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Exclusive Interview with Author of The Firm on Consulting

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GMAT/MBA Expert

Exclusive Interview with Author of The Firm on Consulting

Post Tue Jun 23, 2015 7:46 am


With so many applicants interested in joining a top tier consulting firm after graduation, we thought it would be a great idea to chat with the man who wrote the book on the industry’s largest player, what it stands for, and how it has shaped the field - Duff McDonald!

Duff McDonald is a New York-based journalist. A contributing editor at The New York Observer, he has also written for The New Yorker, Vanity Fair, New York, Esquire, Fortune, Business Week, Conde Nast Portfolio, GQ, WIRED, Time, Newsweek, and others. He is also the well-known author of Last Man Standing, his biography of Jamie Dimon, chairman and CEO of JPMorgan Chase.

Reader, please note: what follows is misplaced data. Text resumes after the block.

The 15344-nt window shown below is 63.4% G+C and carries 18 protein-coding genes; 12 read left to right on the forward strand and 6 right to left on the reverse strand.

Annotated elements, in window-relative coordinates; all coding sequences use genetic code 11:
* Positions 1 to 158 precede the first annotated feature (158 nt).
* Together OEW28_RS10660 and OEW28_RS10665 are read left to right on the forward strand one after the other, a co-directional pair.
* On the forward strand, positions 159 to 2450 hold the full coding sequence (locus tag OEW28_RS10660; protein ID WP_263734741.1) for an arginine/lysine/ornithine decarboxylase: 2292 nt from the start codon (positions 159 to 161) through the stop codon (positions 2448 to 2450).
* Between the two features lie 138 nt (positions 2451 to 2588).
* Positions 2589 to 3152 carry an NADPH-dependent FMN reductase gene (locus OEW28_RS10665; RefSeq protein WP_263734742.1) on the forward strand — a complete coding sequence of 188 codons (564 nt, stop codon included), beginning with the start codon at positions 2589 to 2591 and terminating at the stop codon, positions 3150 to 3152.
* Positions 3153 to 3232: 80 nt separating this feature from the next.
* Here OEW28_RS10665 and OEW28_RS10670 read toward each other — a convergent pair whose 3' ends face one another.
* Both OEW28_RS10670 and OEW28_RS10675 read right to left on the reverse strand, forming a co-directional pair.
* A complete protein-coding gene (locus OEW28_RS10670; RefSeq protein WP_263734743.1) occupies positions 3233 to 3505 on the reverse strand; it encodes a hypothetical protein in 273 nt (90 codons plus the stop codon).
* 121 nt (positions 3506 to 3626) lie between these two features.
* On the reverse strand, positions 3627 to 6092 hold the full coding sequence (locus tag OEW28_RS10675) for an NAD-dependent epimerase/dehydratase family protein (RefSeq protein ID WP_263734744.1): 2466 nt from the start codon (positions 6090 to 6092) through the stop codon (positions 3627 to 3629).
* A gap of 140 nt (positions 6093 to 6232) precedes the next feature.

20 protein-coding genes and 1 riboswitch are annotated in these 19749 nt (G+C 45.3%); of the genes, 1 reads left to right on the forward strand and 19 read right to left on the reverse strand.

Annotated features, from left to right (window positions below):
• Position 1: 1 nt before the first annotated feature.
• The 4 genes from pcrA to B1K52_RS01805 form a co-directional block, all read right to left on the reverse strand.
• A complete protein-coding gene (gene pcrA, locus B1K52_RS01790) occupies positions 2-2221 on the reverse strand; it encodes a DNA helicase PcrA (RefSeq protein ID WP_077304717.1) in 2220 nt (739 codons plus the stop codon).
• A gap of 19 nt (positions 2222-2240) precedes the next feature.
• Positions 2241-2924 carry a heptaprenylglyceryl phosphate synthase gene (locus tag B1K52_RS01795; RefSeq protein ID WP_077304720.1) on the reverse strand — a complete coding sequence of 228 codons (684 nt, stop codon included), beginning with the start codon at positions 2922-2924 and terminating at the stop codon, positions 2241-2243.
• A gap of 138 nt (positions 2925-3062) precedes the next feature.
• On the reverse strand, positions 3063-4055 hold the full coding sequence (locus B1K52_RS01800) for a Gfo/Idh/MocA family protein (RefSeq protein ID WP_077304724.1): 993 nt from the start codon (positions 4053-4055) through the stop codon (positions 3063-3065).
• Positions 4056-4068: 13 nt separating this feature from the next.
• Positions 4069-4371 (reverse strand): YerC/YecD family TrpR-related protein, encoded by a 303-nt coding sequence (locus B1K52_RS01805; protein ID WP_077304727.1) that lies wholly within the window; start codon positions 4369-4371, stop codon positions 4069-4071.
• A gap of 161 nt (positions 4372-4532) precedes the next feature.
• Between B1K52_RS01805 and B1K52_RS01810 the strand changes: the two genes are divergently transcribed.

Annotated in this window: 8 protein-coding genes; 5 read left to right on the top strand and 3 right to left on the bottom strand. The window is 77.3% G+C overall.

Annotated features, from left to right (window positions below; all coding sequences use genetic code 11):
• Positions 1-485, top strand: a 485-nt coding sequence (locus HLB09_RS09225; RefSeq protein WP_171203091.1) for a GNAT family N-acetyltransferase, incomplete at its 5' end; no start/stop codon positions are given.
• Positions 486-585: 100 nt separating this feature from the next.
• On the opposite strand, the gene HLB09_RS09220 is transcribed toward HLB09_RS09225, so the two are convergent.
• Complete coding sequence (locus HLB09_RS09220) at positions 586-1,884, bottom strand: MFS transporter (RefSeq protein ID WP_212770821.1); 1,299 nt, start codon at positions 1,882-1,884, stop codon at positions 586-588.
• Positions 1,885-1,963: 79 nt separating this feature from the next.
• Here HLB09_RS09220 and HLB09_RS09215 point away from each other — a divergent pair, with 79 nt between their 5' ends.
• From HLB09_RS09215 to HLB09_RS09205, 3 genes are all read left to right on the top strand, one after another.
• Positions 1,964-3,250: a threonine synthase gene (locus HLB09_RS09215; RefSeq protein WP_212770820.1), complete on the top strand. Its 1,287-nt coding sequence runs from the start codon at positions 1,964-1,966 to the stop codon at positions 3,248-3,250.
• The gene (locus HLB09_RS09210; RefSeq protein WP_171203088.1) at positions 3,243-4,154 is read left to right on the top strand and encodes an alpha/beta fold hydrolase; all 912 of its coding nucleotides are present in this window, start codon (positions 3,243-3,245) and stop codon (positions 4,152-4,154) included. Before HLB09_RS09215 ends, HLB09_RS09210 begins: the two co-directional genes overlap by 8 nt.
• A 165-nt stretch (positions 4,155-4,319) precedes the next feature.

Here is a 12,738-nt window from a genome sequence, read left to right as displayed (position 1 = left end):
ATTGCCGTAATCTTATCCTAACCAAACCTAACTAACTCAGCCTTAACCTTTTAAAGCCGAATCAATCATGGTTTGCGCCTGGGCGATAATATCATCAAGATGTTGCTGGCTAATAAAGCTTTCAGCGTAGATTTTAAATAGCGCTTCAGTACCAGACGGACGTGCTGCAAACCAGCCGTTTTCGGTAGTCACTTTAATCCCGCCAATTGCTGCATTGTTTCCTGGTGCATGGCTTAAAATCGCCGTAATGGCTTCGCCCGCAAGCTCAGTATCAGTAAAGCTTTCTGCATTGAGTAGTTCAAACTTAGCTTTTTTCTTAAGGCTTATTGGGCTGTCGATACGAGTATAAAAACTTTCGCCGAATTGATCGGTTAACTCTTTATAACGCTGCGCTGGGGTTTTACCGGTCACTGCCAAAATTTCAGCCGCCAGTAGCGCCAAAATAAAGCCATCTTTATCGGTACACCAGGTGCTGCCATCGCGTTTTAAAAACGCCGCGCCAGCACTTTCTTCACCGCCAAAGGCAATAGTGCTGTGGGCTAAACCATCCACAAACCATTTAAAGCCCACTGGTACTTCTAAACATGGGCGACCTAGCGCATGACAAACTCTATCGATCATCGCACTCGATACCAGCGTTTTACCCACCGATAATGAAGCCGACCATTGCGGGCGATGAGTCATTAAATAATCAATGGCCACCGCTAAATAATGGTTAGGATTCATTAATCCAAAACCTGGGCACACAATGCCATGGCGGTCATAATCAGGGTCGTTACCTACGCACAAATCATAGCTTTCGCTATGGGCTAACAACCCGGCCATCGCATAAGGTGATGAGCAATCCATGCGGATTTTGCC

However, it is his book, The Firm: The Story of McKinsey & Its Secret Influence on American Business, which caught our attention. A New York Times Bestseller, The Firm uncovers how these high-powered, high-priced business savants have ushered in waves of structural, financial, and technological shifts to the biggest and best American organizations.

Check out what he and Bhavik have to say about consulting, recruiting, and business schools in this candid and insightful chat!

___________________________________________________________________________________________

[Bhavik] Duff, thank you so much for chatting with me today. I’m really looking forward to speaking with you and picking your brain about consulting and McKinsey to see what kind of nuggets of wisdom we can share with aspiring business school applicants!

[Duff] Thank you for having me Bhavik. I have definitely learned a lot through the process of writing The Firm and I always love sharing those findings with others. Especially when it comes to the relationship between consulting and business schools.